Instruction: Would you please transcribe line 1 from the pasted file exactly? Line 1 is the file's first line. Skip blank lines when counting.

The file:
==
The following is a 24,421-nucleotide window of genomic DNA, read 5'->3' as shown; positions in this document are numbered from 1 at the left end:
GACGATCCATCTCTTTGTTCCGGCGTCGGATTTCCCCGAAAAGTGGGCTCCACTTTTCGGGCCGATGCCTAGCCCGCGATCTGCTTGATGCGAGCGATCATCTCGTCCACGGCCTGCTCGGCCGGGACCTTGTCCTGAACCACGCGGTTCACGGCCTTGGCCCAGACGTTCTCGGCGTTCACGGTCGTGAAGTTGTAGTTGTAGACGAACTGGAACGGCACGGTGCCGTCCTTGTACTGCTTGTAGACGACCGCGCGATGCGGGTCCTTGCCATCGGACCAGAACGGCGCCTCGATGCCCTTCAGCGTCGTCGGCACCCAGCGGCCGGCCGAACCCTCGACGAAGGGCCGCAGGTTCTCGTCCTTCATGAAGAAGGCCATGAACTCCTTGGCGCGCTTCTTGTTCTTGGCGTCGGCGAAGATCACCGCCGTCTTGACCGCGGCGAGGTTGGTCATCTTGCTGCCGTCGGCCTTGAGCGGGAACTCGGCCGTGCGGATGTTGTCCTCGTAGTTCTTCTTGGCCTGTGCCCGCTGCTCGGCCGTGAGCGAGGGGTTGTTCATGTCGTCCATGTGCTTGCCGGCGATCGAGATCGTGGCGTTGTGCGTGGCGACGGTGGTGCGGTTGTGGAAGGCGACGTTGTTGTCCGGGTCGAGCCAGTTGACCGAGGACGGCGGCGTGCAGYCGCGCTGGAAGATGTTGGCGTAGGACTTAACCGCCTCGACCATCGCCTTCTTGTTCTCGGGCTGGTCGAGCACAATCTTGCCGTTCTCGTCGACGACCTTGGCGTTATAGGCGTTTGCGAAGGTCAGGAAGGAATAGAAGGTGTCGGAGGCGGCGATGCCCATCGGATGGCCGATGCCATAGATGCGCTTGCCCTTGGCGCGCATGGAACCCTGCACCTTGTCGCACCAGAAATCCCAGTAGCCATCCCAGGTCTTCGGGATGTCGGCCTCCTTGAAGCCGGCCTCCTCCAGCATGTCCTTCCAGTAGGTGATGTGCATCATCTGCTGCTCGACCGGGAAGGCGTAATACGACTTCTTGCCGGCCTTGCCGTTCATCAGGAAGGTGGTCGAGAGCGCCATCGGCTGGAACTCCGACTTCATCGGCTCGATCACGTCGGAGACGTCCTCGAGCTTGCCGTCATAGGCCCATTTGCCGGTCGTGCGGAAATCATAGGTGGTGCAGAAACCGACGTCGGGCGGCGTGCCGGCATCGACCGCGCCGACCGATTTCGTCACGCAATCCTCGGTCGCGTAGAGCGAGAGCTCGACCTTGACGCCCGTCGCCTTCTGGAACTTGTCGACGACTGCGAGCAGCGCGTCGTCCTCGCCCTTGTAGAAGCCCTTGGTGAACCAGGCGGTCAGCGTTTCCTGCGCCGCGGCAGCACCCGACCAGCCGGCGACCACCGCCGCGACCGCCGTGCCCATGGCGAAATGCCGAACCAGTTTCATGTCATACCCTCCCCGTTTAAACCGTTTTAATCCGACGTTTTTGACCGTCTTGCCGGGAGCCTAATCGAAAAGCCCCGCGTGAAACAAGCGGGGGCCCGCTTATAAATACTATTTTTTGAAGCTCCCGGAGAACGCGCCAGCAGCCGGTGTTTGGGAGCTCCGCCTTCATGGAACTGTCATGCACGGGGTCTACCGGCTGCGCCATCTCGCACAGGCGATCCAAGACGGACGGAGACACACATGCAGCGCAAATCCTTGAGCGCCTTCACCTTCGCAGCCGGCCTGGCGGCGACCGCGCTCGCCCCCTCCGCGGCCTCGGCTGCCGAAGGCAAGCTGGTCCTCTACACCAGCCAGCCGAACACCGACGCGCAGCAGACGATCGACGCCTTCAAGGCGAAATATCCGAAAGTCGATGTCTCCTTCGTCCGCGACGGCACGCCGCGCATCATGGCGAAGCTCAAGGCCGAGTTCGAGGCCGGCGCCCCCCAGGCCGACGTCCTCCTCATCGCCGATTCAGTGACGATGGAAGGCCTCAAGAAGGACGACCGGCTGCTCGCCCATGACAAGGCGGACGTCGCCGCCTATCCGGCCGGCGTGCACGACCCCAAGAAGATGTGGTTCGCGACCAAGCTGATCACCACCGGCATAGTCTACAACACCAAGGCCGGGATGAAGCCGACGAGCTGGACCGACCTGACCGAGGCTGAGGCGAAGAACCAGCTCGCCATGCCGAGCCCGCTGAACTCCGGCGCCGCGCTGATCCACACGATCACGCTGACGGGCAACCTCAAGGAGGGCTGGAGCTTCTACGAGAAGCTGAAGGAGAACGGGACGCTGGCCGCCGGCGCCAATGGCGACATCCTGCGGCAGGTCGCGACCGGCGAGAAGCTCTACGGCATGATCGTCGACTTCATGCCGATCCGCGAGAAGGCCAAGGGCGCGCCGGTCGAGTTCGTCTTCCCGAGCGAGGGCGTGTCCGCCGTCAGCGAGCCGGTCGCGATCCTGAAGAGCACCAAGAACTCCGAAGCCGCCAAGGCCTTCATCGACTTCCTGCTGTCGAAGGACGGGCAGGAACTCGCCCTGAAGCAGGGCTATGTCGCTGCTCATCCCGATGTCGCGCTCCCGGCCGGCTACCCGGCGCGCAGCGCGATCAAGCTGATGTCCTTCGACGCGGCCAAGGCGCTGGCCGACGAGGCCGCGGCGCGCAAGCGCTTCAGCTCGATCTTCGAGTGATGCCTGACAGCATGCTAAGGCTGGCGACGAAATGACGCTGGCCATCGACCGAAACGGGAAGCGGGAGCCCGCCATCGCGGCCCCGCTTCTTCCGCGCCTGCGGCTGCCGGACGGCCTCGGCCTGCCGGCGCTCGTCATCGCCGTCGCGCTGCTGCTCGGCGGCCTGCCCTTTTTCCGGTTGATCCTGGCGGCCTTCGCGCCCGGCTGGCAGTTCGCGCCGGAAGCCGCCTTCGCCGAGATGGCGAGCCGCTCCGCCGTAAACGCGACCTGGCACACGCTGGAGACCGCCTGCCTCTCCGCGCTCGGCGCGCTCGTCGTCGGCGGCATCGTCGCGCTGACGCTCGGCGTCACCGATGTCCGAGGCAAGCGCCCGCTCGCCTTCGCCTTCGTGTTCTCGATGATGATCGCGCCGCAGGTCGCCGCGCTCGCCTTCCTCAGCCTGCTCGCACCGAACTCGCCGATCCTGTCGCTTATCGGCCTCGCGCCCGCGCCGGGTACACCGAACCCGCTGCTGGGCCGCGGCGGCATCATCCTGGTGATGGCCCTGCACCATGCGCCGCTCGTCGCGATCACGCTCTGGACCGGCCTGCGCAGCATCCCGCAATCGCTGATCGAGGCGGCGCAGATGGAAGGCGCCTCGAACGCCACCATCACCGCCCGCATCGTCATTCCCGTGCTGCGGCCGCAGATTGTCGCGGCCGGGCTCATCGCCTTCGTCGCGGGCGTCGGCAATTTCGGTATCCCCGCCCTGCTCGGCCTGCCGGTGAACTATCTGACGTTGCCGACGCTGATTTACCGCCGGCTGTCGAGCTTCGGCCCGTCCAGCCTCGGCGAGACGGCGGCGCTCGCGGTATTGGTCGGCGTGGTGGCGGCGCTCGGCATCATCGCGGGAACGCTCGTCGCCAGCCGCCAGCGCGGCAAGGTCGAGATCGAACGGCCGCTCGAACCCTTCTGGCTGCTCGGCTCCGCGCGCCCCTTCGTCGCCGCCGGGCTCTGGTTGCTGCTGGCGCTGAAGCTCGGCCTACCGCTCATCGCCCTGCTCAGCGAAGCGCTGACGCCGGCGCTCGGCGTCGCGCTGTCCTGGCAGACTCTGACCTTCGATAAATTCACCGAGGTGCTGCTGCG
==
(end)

The following is a 24,421-nucleotide window of genomic DNA, read 5'->3' as shown; positions in this document are numbered from 1 at the left end: